It was a strange start to my day. I got up and decided at the last minute to drive over to Belmar Park. The sky had some nice color but by the time I got there, the color had disappeared. I walked around the lake a little and noticed how weed-infested the grounds are � the result of shrinking budgets and the economy. It made me sad to think how little we value this sort of thing but I understand that park maintenance gets cut before other necessities.
By the time I got to one of the inlets into the lake, the sky had sprouted vibrant colors and incredible streaks and an amazing curly cue. I felt much better as I took some photos. As always, the vibrant colors last a few minutes and then they fade to white.
The morning people were starting to arrive, walkers, joggers and lots of dogs. I enjoy the morning people because they exude the same feelings that I feel: an awe of this time of day. The beauty, the quiet, the coolness, the dew, the procession of colors, the awakening of the birds from a few honks to an incredible ruckus of quacking and splashing. If you treat yourself to this daily spectacle, you may just find yourself renewed and refreshed and ready to face whatever comes your way.
After exchanging 'good morning's with a couple of people, my rather dour first impression was completely gone. These Belmar regulars had transferred their love of this special place to me. Now instead of seeing all weeds, I could see that the park was being managed to return the disturbed areas to native vegetation; it simply takes a long time. I talked to one elderly gentleman who was walking a very large, interesting puppy. I asked him what kind of dog it was and he told me it was an elderly Samoyed with a very short haircut! I could see the Samoyed but I swear this was a puppy! He told me to look for the black-crowned night herons over in the marsh.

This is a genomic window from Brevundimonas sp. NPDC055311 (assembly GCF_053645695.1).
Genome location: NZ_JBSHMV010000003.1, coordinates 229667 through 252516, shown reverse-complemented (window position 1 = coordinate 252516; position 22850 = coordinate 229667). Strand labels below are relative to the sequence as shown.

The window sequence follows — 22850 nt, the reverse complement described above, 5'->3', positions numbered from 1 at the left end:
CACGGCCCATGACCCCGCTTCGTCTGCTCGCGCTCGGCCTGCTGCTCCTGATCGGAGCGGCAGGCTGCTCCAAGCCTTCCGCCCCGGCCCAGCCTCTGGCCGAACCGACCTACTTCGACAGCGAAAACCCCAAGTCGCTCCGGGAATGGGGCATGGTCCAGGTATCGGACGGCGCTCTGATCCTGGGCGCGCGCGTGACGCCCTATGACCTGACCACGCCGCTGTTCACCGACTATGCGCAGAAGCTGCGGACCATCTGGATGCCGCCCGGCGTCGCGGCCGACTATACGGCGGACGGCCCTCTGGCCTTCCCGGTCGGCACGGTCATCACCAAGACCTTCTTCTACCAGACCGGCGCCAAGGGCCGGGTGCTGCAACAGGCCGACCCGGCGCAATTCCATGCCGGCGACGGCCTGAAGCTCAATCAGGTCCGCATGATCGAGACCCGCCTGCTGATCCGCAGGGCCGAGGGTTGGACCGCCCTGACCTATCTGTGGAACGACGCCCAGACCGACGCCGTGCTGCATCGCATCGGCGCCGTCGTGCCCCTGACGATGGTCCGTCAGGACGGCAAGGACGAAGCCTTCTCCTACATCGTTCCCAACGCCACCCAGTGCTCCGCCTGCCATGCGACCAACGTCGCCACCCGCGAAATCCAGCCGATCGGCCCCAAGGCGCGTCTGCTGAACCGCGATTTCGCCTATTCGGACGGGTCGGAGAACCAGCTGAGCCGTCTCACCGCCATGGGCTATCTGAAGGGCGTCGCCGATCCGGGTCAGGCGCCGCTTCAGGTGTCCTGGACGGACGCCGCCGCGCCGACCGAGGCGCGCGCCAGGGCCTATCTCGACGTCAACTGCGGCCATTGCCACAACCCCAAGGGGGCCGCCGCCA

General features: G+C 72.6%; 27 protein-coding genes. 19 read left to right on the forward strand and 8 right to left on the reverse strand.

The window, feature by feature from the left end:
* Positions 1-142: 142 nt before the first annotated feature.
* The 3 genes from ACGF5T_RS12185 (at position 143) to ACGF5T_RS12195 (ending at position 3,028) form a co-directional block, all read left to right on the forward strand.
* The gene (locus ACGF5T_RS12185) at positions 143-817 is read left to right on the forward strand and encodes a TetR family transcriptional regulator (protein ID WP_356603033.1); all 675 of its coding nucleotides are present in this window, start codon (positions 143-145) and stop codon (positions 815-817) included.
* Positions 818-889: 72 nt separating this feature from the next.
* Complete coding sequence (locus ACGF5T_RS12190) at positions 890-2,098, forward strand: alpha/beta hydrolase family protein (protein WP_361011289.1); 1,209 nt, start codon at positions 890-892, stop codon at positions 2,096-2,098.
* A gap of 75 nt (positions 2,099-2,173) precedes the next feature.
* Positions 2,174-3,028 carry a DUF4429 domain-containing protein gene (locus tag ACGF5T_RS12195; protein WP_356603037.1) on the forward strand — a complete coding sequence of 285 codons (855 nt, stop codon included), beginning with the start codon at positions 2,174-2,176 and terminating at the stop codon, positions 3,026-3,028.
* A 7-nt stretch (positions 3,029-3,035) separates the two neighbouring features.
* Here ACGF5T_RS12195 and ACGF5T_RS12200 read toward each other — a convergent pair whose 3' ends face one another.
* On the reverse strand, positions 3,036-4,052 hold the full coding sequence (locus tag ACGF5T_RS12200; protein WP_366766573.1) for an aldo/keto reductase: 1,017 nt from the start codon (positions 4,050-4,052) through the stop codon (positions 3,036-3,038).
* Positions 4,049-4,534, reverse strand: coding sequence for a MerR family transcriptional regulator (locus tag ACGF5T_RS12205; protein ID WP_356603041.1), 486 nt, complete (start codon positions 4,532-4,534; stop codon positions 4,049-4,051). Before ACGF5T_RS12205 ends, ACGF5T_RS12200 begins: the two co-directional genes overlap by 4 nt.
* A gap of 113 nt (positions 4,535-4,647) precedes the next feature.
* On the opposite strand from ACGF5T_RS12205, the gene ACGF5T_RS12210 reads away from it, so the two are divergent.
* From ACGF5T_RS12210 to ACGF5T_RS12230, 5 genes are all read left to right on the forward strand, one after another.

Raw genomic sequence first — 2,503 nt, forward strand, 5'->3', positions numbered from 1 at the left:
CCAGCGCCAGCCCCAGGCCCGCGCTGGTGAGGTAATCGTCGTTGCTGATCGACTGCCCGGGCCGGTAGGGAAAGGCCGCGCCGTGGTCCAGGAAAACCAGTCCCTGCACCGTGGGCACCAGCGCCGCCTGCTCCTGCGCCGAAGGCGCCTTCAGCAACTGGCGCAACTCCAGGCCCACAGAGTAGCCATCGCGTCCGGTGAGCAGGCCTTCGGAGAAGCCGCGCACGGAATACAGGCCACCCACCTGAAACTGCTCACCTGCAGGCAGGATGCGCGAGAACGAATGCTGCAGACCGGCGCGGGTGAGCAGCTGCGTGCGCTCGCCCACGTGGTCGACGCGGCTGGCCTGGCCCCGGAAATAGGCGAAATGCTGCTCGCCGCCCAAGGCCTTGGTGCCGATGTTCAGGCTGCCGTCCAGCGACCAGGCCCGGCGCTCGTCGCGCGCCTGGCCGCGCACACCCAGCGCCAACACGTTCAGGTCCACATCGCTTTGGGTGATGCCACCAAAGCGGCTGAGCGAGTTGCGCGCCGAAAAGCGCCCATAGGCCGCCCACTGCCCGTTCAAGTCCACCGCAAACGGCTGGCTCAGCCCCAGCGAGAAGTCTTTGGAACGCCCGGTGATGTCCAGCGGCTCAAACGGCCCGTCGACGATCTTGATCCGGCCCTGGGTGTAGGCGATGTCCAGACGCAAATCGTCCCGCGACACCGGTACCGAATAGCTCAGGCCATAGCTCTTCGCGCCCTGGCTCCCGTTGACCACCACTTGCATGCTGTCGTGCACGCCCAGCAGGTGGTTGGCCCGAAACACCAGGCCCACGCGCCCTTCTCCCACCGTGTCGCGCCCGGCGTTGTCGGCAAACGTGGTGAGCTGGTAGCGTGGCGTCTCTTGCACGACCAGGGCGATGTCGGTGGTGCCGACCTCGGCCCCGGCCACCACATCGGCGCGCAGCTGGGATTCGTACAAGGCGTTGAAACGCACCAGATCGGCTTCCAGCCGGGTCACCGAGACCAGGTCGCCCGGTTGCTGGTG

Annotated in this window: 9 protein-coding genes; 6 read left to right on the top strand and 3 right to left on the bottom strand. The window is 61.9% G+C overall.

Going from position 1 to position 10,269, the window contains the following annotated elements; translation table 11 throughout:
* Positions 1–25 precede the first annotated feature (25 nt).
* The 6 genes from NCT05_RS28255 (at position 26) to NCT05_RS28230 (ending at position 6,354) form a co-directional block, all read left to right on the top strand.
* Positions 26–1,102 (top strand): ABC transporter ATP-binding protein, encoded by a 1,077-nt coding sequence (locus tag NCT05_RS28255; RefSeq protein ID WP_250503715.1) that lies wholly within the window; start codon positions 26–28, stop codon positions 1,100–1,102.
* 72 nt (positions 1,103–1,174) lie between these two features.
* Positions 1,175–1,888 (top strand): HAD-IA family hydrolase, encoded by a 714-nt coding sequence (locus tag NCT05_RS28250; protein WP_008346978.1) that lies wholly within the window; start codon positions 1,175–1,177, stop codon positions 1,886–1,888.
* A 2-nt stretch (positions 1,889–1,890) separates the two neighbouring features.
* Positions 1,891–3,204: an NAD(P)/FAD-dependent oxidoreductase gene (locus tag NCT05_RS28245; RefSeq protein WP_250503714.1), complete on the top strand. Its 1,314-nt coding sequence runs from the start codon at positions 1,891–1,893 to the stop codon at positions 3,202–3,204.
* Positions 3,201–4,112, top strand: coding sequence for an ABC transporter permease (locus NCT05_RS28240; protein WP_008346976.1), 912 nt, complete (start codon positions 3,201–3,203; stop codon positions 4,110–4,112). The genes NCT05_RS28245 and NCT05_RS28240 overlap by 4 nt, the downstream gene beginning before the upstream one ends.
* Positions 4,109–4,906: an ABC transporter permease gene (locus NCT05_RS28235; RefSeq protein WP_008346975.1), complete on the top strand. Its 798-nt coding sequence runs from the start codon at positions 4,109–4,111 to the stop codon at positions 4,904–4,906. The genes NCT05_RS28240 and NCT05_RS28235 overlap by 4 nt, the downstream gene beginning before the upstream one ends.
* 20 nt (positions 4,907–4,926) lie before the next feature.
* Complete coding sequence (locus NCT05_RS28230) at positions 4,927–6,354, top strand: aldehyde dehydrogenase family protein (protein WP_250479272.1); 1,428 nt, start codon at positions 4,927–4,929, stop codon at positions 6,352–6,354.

I walked further to a part of the lake where the sun was already shining. I saw a little mist on the water and moved closer to get a photo. After one step, I could see an egret standing in the mist. I was able to snap one photo (with no time for set up � take what you get!) before the egret flew off in a loud complaining voice.
I had been waiting for the sun to reach the marsh, now it was and I headed over there. I was attracted to the brindle colors of the cattails and the numerous dead stumps sticking out of the duckweed-covered marsh. I followed the trail along the marsh for a few hundred yards and all of a sudden I noticed one of the black-crowned night herons sitting motionless and silent on a branch suspended over the water. I took some photos but the cattails were in the way and I really needed a telephoto lens to do the bird justice. But it was breathtaking to watch this bird for a few minutes. I walked further and was getting ready to take a photo of a mallard when I looked the other direction. Right next to me were two black-crowned night herons!
So I ended up doing what I often do when I go out to take photographs. I get lost in the moment and pretty much shut the rest of the world out. I guess maybe self-preservation kicks in at some point and the need to get to work inserts itself into my mind. I get to work late but I have already lived a lifetime by then.